I've been remiss lately in fulfilling my compulsion to write something, anything, about what I read. I've not even been updating the book on the sidebar. So, I'll have to mend my ways. So here's some thoughts on books I've read lately.
I read The Devlin Diaries by Christi Phillips. It is essentially about two mysteries of sorts, which take place 340 years apart or so. One is set in the reign of King Charles II, and the other in present day Cambridge. Its a story of professors, historical research, a 17th century serial killer, the modern day death of a much disliked professor and so on. I liked it. I thought it was very well written (though I did find an editing error - where her 17th century character replied to the modern day professor), and it was a good story.
I also read The Day I Died by Steve Sjoregren, which is a true story about the author's botched surgery and it's aftermath. The author is a hard working pastor of a large church in Cincinnati, and seems to be a nice guy. The operation was scheduled gall bladder surgery. I know what a person with gall bladder problems goes though, I apparently had gall stones etc and I was sicker than I've ever been in my life. Pain, vomiting, and more vomiting, even when there was nothing to vomit. My body found something. So as much as surgery is not a fun thing to do, I can see the necessity of it.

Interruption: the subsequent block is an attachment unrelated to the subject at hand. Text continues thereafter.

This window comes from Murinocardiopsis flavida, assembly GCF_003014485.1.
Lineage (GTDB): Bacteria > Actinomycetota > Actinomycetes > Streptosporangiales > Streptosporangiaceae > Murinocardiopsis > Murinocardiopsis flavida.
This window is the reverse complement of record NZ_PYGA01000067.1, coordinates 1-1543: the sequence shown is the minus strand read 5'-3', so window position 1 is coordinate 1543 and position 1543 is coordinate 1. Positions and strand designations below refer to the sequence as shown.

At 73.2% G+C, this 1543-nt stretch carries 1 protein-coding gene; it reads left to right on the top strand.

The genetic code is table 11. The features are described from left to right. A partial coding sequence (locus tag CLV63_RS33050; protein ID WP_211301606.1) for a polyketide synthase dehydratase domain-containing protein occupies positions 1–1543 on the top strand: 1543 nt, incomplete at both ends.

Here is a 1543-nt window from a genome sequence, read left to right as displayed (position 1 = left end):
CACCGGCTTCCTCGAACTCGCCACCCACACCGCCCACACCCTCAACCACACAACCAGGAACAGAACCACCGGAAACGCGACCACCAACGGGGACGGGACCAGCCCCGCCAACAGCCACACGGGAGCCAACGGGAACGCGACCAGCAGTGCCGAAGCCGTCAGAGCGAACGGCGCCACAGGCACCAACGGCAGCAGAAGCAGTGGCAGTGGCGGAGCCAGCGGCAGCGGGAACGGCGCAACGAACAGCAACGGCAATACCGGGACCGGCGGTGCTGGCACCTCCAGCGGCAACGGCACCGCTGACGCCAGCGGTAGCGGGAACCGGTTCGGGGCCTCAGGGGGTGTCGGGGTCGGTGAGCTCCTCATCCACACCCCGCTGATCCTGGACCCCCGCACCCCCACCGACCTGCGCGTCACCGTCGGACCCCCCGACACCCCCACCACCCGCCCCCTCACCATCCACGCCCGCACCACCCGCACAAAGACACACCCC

So anyway, the surgeon made a mistake right off the bat, making an incision at a wrong angle and too deeply. The incision ended up cutting through a bowel, and cutting an artery. The author very nearly bled to death and was technically dead, was revived, and at some point later was technically dead and revived again.
Can someone be technically dead?
He spent a long time heavily medicated, in and out of consciousness, and saw things which he interprets religiously.
Personally, I'm very glad I didnt read this book before I had gall bladder surgery.
So the first part of the book was interesting. The last half turned into a motivational type book - how to be a better father, husband, friend, etc. I really do not like motivational books. Maybe I have no desire to be motivated.
Next I read Against All Odds by Tom Clancy. It's about what you would expect - military special forces, people being killed on every page (usually their heads explode), world-wide conspiracies which range from Pakistan/Afghanistan to Mexico & a lot of stereotypes. It was a fast, easy read, good story and I expect it will be a major motion picture some day. It's very typical of the type of fiction Tom Clancy writes.